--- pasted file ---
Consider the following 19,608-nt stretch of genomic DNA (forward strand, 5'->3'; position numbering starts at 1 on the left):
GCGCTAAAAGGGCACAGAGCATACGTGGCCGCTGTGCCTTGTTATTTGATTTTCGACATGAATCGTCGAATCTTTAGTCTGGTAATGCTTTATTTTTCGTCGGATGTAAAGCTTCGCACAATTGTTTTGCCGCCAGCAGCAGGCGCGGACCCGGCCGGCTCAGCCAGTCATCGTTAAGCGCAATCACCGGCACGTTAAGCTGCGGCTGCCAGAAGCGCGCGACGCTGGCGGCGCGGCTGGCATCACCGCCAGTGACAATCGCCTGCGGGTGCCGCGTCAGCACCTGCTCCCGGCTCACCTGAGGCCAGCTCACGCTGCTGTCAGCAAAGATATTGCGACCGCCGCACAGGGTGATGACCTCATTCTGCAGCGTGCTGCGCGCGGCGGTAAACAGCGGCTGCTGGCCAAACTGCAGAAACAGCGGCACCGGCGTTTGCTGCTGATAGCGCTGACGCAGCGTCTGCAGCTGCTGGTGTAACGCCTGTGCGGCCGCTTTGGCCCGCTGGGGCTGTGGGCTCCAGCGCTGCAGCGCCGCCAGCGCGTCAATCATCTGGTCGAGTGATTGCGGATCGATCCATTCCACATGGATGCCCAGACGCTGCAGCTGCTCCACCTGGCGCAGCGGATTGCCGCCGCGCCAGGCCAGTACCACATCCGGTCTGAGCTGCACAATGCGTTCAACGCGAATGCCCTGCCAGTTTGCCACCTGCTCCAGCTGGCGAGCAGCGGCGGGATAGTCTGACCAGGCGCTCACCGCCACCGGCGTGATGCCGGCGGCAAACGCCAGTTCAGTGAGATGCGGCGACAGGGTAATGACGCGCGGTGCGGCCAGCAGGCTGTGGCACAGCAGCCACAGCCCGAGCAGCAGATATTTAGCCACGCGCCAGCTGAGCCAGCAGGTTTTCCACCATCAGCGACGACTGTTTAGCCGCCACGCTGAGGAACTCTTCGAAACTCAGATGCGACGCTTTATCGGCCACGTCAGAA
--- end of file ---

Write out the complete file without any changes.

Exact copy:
Consider the following 19,608-nt stretch of genomic DNA (forward strand, 5'->3'; position numbering starts at 1 on the left):
GCGCTAAAAGGGCACAGAGCATACGTGGCCGCTGTGCCTTGTTATTTGATTTTCGACATGAATCGTCGAATCTTTAGTCTGGTAATGCTTTATTTTTCGTCGGATGTAAAGCTTCGCACAATTGTTTTGCCGCCAGCAGCAGGCGCGGACCCGGCCGGCTCAGCCAGTCATCGTTAAGCGCAATCACCGGCACGTTAAGCTGCGGCTGCCAGAAGCGCGCGACGCTGGCGGCGCGGCTGGCATCACCGCCAGTGACAATCGCCTGCGGGTGCCGCGTCAGCACCTGCTCCCGGCTCACCTGAGGCCAGCTCACGCTGCTGTCAGCAAAGATATTGCGACCGCCGCACAGGGTGATGACCTCATTCTGCAGCGTGCTGCGCGCGGCGGTAAACAGCGGCTGCTGGCCAAACTGCAGAAACAGCGGCACCGGCGTTTGCTGCTGATAGCGCTGACGCAGCGTCTGCAGCTGCTGGTGTAACGCCTGTGCGGCCGCTTTGGCCCGCTGGGGCTGTGGGCTCCAGCGCTGCAGCGCCGCCAGCGCGTCAATCATCTGGTCGAGTGATTGCGGATCGATCCATTCCACATGGATGCCCAGACGCTGCAGCTGCTCCACCTGGCGCAGCGGATTGCCGCCGCGCCAGGCCAGTACCACATCCGGTCTGAGCTGCACAATGCGTTCAACGCGAATGCCCTGCCAGTTTGCCACCTGCTCCAGCTGGCGAGCAGCGGCGGGATAGTCTGACCAGGCGCTCACCGCCACCGGCGTGATGCCGGCGGCAAACGCCAGTTCAGTGAGATGCGGCGACAGGGTAATGACGCGCGGTGCGGCCAGCAGGCTGTGGCACAGCAGCCACAGCCCGAGCAGCAGATATTTAGCCACGCGCCAGCTGAGCCAGCAGGTTTTCCACCATCAGCGACGACTGTTTAGCCGCCACGCTGAGGAACTCTTCGAAACTCAGATGCGACGCTTTATCGGCCACGTCAGAA